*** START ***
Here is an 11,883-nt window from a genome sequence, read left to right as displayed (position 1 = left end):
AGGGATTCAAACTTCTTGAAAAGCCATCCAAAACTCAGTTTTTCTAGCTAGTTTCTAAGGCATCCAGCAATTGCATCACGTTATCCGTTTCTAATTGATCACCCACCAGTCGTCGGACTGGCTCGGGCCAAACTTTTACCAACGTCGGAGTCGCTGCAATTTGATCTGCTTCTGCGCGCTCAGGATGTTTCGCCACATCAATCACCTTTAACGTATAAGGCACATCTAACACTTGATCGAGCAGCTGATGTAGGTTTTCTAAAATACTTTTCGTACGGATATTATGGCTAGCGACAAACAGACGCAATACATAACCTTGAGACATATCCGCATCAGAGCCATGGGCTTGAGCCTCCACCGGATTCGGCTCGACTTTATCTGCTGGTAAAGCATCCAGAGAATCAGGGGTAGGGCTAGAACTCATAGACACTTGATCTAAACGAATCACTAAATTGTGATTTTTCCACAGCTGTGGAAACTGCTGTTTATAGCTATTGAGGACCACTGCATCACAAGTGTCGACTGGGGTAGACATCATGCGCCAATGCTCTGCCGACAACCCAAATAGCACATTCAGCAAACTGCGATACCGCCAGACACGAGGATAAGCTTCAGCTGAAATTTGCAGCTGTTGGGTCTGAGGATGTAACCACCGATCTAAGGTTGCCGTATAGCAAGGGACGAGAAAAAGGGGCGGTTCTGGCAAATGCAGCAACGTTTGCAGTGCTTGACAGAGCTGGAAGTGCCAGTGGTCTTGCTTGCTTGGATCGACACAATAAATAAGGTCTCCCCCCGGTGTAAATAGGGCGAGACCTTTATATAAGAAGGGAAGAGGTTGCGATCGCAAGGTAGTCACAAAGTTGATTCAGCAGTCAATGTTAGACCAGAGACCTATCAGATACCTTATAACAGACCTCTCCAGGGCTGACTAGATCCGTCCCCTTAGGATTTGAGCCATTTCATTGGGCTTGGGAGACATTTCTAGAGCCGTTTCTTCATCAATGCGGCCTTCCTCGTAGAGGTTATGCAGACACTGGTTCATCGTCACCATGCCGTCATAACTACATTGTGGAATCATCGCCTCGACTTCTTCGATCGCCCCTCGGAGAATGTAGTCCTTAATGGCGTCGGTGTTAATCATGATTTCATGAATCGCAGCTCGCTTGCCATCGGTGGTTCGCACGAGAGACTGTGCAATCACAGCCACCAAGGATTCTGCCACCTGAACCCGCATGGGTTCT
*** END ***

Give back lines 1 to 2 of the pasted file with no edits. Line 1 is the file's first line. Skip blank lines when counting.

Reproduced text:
Here is an 11,883-nt window from a genome sequence, read left to right as displayed (position 1 = left end):
AGGGATTCAAACTTCTTGAAAAGCCATCCAAAACTCAGTTTTTCTAGCTAGTTTCTAAGGCATCCAGCAATTGCATCACGTTATCCGTTTCTAATTGATCACCCACCAGTCGTCGGACTGGCTCGGGCCAAACTTTTACCAACGTCGGAGTCGCTGCAATTTGATCTGCTTCTGCGCGCTCAGGATGTTTCGCCACATCAATCACCTTTAACGTATAAGGCACATCTAACACTTGATCGAGCAGCTGATGTAGGTTTTCTAAAATACTTTTCGTACGGATATTATGGCTAGCGACAAACAGACGCAATACATAACCTTGAGACATATCCGCATCAGAGCCATGGGCTTGAGCCTCCACCGGATTCGGCTCGACTTTATCTGCTGGTAAAGCATCCAGAGAATCAGGGGTAGGGCTAGAACTCATAGACACTTGATCTAAACGAATCACTAAATTGTGATTTTTCCACAGCTGTGGAAACTGCTGTTTATAGCTATTGAGGACCACTGCATCACAAGTGTCGACTGGGGTAGACATCATGCGCCAATGCTCTGCCGACAACCCAAATAGCACATTCAGCAAACTGCGATACCGCCAGACACGAGGATAAGCTTCAGCTGAAATTTGCAGCTGTTGGGTCTGAGGATGTAACCACCGATCTAAGGTTGCCGTATAGCAAGGGACGAGAAAAAGGGGCGGTTCTGGCAAATGCAGCAACGTTTGCAGTGCTTGACAGAGCTGGAAGTGCCAGTGGTCTTGCTTGCTTGGATCGACACAATAAATAAGGTCTCCCCCCGGTGTAAATAGGGCGAGACCTTTATATAAGAAGGGAAGAGGTTGCGATCGCAAGGTAGTCACAAAGTTGATTCAGCAGTCAATGTTAGACCAGAGACCTATCAGATACCTTATAACAGACCTCTCCAGGGCTGACTAGATCCGTCCCCTTAGGATTTGAGCCATTTCATTGGGCTTGGGAGACATTTCTAGAGCCGTTTCTTCATCAATGCGGCCTTCCTCGTAGAGGTTATGCAGACACTGGTTCATCGTCACCATGCCGTCATAACTACATTGTGGAATCATCGCCTCGACTTCTTCGATCGCCCCTCGGAGAATGTAGTCCTTAATGGCGTCGGTGTTAATCATGATTTCATGAATCGCAGCTCGCTTGCCATCGGTGGTTCGCACGAGAGACTGTGCAATCACAGCCACCAAGGATTCTGCCACCTGAACCCGCATGGGTTCT